TORONTO -- When Raptors coach Nick Nurse called timeout with 3:05 remaining and Toronto leading 103-97, it felt like the beginning of a championship celebration north of the border.
Toronto had just gotten 10 straight points from Kawhi Leonard to explode into the lead after trailing since the first quarter, and appeared well on their way to winning the first title for the city in more than two decades.
Only then, in an instant, it wasn't.
The Golden State Warriors ripped off three straight 3-pointers -- first by Klay Thompson, then Stephen Curry and then Thompson again -- to storm back into the lead, and Toronto missed multiple chances to tie or take the lead in the final minute, falling 106-105 Monday night in Game 5 of the NBA Finals.
Golden State now will get a chance to push this series to a seventh game when these teams meet again Thursday night in the last game at Oracle Arena, while Toronto will be hoping to claim that elusive final win to clinch the title.
"We just came across and just decided to give those guys a rest," Nurse said of the timeout. "[We] just thought we could use the extra energy push."
In a rule that was instituted last season, teams can have only two timeouts inside of three minutes remaining in the fourth quarter. Any extra timeouts are lost, causing many coaches to call one in exactly the same spot Nurse did Monday night.
In this case, though, the Raptors found themselves with all the momentum and closing in on a championship. After it, things fell apart.
"At that time I felt that he probably wanted to get us some rest," Leonard said. "You never know. I mean, if we would have won the game, we wouldn't be talking about it."
The Raptors, however, did not win the game -- and didn't in particularly ugly fashion.
Toronto missed five of its final six shots in the last three minutes -- including three 3-pointers -- and committed one costly turnover that led to Curry's game-tying 3 with 1:22 remaining. Golden State, meanwhile, got the shots it needed to take the lead, and then a season-saving block by Draymond Green on Kyle Lowry's potential championship-winning 3-pointer at the buzzer.
"It felt great out of my hand," Lowry said. "He got a piece of it, that's what great defenders do. He got a piece of it and we'll continue to look at it and see how we can be better for the next game."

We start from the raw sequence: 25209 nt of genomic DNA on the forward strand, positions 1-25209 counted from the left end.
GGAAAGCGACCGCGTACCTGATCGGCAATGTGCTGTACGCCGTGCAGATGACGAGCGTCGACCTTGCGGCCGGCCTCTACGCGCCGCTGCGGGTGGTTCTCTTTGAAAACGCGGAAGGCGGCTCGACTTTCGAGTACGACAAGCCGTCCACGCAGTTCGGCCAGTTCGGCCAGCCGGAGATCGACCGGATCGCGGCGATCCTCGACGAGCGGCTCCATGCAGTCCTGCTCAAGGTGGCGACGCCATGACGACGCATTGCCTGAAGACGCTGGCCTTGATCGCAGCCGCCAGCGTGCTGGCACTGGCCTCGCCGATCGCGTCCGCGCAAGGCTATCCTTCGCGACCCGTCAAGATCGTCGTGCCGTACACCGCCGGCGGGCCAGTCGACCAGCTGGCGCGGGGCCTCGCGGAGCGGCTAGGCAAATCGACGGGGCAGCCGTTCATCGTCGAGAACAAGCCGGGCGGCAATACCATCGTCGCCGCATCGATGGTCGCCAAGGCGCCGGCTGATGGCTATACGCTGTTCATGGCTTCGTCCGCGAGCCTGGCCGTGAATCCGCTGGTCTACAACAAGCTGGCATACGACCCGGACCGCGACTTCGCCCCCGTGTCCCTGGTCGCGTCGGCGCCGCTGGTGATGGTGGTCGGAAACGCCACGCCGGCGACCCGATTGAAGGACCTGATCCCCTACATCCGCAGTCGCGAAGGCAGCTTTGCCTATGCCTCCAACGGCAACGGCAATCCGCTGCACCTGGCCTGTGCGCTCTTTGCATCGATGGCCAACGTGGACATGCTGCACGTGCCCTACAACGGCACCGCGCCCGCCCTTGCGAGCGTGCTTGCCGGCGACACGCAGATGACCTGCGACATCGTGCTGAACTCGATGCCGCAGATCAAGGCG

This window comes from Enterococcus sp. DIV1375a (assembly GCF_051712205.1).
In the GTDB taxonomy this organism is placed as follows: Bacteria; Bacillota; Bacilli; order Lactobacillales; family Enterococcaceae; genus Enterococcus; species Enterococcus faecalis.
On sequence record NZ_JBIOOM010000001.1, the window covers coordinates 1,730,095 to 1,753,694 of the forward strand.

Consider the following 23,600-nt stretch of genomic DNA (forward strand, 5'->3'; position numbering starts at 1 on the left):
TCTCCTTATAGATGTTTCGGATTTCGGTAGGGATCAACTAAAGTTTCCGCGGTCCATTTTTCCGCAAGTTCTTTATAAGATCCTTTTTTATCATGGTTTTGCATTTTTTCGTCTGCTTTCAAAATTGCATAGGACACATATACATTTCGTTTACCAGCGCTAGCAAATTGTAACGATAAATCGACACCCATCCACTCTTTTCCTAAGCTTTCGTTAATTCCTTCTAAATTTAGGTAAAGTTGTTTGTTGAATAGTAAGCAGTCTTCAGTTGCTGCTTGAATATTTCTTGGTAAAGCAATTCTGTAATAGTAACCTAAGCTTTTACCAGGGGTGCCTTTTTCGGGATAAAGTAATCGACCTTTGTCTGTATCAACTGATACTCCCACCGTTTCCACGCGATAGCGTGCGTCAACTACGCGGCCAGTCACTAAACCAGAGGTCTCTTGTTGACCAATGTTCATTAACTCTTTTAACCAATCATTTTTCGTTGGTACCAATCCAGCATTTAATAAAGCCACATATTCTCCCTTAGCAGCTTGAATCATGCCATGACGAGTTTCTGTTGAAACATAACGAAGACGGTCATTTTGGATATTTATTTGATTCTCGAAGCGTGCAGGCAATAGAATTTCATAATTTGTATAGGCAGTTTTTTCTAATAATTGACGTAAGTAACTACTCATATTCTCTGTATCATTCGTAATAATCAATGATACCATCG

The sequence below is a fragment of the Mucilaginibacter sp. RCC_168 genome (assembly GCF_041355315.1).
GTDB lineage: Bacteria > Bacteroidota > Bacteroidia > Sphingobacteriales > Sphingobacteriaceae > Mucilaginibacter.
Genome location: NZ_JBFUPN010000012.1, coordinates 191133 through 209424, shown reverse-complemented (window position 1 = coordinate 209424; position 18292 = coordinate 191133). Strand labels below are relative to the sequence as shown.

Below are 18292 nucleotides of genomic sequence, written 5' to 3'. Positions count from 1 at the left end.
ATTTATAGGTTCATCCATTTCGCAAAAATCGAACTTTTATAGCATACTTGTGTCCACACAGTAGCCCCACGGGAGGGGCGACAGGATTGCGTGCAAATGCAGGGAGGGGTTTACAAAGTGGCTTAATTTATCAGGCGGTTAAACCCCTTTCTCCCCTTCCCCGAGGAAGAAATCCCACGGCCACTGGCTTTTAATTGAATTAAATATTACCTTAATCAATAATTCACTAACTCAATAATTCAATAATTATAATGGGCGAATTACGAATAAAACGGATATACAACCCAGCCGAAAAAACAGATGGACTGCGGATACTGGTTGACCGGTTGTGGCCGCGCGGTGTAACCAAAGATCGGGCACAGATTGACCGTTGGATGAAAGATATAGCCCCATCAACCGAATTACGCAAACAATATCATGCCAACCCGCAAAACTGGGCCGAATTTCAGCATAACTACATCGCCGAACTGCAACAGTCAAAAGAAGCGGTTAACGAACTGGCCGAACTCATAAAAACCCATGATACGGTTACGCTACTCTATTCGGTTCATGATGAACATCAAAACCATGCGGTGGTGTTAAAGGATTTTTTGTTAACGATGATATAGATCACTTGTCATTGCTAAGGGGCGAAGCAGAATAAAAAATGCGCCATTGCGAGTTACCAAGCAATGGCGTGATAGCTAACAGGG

It was a strange end to a strange game, one that saw all the air taken out of the building early in the second quarter when Kevin Durant planted his right foot and fell in a heap, eventually walking off the court with what was later diagnosed as an Achilles injury.
When it happened, it appeared some fans were cheering Durant going down -- something Lowry and other members of the Raptors immediately began telling them not to do. After the game, Warriors coach Steve Kerr thanked the Raptors for doing that.
"I think that I don't think the fans knew the significance of the injury," Lowry said. "They kind of just seen he went down. In this league we're all brothers. At the end of the day, we're all brothers and it's a small brotherhood and you never want to see a competitor like him go down. You don't know what the circumstances are.
"And for me it was just, listen, we don't want anything to ever happen like that. We don't know what's this or that. So I just kind of -- we don't want that type of stuff. And it didn't change much emotionally. It was just after he went down he went down, and we got on and finished the game."
That finish turned out to be nothing like what anyone expected, however, when Leonard ripped off those 10 straight points to power Toronto in front. Scotiabank Arena -- not to mention the tens of thousands of fans outside it, and across the country that had congregated at various "Jurassic Parks" to watch it -- erupted, and it felt like the Raptors were destined to get over the finish line and win the title.
The Warriors, though, reminded the world why they have won two titles in a row, three of the past four and made it to five straight NBA Finals, by taking Toronto's best shot and coming right back at the Raptors.
"I think that in this day and age, up six with three minutes to go doesn't mean a whole lot," Nurse said.
"You got to keep playing and getting good shots and keep guarding. We have been a really good close-game team this year, both ends of the floor. We really guarded in the second half; we held them to 22 each quarter, and I felt good at that point.
"[We] just needed to make a couple more plays."